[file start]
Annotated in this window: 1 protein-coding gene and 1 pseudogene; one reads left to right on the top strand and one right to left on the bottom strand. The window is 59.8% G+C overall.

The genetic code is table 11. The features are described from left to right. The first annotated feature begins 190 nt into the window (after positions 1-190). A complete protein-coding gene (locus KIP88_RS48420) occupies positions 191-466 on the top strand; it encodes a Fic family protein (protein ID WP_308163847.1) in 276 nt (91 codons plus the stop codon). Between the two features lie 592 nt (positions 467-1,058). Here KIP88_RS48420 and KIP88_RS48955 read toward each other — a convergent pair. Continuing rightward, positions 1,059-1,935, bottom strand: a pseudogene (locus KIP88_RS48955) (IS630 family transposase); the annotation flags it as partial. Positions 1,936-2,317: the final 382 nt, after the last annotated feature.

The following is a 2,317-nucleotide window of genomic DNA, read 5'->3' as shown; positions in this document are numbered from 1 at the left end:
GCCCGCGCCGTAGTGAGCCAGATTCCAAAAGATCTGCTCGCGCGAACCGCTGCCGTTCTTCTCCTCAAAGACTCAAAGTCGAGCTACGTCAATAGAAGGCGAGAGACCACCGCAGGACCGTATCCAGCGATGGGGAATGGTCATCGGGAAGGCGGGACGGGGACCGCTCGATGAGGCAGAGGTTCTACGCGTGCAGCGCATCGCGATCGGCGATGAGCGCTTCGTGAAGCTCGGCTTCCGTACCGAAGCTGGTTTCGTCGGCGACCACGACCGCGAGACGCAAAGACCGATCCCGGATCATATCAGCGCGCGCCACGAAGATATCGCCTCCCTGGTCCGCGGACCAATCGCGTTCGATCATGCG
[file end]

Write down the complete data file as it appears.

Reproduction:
Annotated in this window: 1 protein-coding gene and 1 pseudogene; one reads left to right on the top strand and one right to left on the bottom strand. The window is 59.8% G+C overall.

The genetic code is table 11. The features are described from left to right. The first annotated feature begins 190 nt into the window (after positions 1-190). A complete protein-coding gene (locus KIP88_RS48420) occupies positions 191-466 on the top strand; it encodes a Fic family protein (protein ID WP_308163847.1) in 276 nt (91 codons plus the stop codon). Between the two features lie 592 nt (positions 467-1,058). Here KIP88_RS48420 and KIP88_RS48955 read toward each other — a convergent pair. Continuing rightward, positions 1,059-1,935, bottom strand: a pseudogene (locus KIP88_RS48955) (IS630 family transposase); the annotation flags it as partial. Positions 1,936-2,317: the final 382 nt, after the last annotated feature.

The following is a 2,317-nucleotide window of genomic DNA, read 5'->3' as shown; positions in this document are numbered from 1 at the left end:
GCCCGCGCCGTAGTGAGCCAGATTCCAAAAGATCTGCTCGCGCGAACCGCTGCCGTTCTTCTCCTCAAAGACTCAAAGTCGAGCTACGTCAATAGAAGGCGAGAGACCACCGCAGGACCGTATCCAGCGATGGGGAATGGTCATCGGGAAGGCGGGACGGGGACCGCTCGATGAGGCAGAGGTTCTACGCGTGCAGCGCATCGCGATCGGCGATGAGCGCTTCGTGAAGCTCGGCTTCCGTACCGAAGCTGGTTTCGTCGGCGACCACGACCGCGAGACGCAAAGACCGATCCCGGATCATATCAGCGCGCGCCACGAAGATATCGCCTCCCTGGTCCGCGGACCAATCGCGTTCGATCATGCG